Bob Shine, Jerry Bautista, Kevin Sullivan, and Bo Rotoloni
Integration of multiple devices is currently the most effective means of controlling costs and delivering functionality. Hybrid integration optimizes performance and overall yield of components based on planar lightwave circuits (PLCs).
Integrating multiple optical functions into a single device is a key step to lowering the costs of optical networks. When multiple functions are integrated into a single device, the costs of labor, packaging, and testing can all be reduced. Automating processes can reduce costs further. Device performance can also be improved by integration, in the simplest case by reducing the numbers of fiber interconnections and the insertion loss. The primary challenges to integration are finding a material that can perform multiple functions and understanding the impact that concatenating functions has on fabrication yields.
The path to integration most likely will take sequential steps, from packaging discrete elements together in modules through planar hybrid integration of multiple technologies, and eventually will lead to monolithic integration. To follow this evolutionary approach, component vendors must collaborate closely with system designers to understand the benefits and trade-offs of using multiple technologies. Component vendors must also develop strong packaging expertise, as this will be critical to success at each stage of integration.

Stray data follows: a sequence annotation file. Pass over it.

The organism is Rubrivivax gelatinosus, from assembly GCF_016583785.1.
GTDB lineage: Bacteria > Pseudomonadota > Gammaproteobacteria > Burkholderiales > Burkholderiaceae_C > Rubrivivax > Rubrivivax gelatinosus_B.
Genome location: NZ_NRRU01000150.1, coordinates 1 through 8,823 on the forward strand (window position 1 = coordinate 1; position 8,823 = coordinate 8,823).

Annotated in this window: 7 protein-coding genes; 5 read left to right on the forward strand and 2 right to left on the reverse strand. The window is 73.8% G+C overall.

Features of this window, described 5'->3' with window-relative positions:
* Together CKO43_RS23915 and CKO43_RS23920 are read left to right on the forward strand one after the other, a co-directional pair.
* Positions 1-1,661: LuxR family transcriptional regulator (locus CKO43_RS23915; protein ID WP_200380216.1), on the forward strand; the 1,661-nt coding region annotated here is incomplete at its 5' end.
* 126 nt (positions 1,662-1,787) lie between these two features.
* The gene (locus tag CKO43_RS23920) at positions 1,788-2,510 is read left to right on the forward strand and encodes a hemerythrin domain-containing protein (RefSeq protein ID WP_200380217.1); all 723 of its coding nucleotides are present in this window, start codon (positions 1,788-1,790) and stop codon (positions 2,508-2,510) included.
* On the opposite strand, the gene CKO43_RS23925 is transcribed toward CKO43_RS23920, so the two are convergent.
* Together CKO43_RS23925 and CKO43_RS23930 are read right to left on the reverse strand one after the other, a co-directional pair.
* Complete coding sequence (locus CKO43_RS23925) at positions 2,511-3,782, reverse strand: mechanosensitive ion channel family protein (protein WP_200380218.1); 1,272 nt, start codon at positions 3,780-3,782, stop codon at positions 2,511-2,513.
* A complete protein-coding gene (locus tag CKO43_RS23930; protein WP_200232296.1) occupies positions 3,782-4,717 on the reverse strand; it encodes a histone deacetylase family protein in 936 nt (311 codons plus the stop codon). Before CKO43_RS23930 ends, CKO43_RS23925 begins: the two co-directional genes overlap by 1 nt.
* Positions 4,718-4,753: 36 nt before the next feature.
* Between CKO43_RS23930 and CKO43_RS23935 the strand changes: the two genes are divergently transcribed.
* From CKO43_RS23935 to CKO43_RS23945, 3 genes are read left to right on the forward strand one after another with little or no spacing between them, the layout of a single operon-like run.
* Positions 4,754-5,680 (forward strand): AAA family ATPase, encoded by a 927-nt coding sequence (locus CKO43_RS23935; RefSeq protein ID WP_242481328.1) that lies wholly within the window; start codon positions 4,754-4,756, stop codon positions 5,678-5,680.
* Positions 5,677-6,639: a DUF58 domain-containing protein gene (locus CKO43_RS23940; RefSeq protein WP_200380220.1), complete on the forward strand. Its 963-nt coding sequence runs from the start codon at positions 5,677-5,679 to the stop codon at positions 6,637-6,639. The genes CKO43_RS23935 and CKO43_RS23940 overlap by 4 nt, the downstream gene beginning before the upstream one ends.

Traditionally, optical-component vendors have provided discrete components to system integrators, who then retest them and splice them into modules for their systems. Outsourcing subsystem assembly can reduce the total costs for these system integrators. By receiving specifications at a module level, rather than for individual components, a component vendor can increase overall yield, avoid repeated testing steps, and lower labor costs. Since submodules can include proprietary designs or reveal elements of system architecture, however, integrators and component vendors must come to view each other as partners for subsystem integration to occur.
As it is with other steps to achieve a monolithically integrated product, packaging is a key element in design. While many optical component companies have cultivated abilities in micro-optic packaging, integrating discrete components into modules requires different skill sets. Careful thought must be applied to the manufacturing layout to guarantee proper interconnection of the many elements. Proficiency is required in different tasks, including mounting of the discrete elements, fiber routing, mass-fusion splicing, and fiber ribbonization (see Fig. 1). Rapid prototype development can be obtained through the use of stereolithography equipment, allowing testing of form and fit as well as optical function prior to volume manufacturing.
The next step is to combine multiple functions within a single package. This type of integration includes integrated filter and tap couplers; integrated isolator, tap coupler, and WDM filters; and integrated tap coupler and monitor products. With this approach, typically two (at most, three) elements are combined and the assembly still relies heavily on manual labor.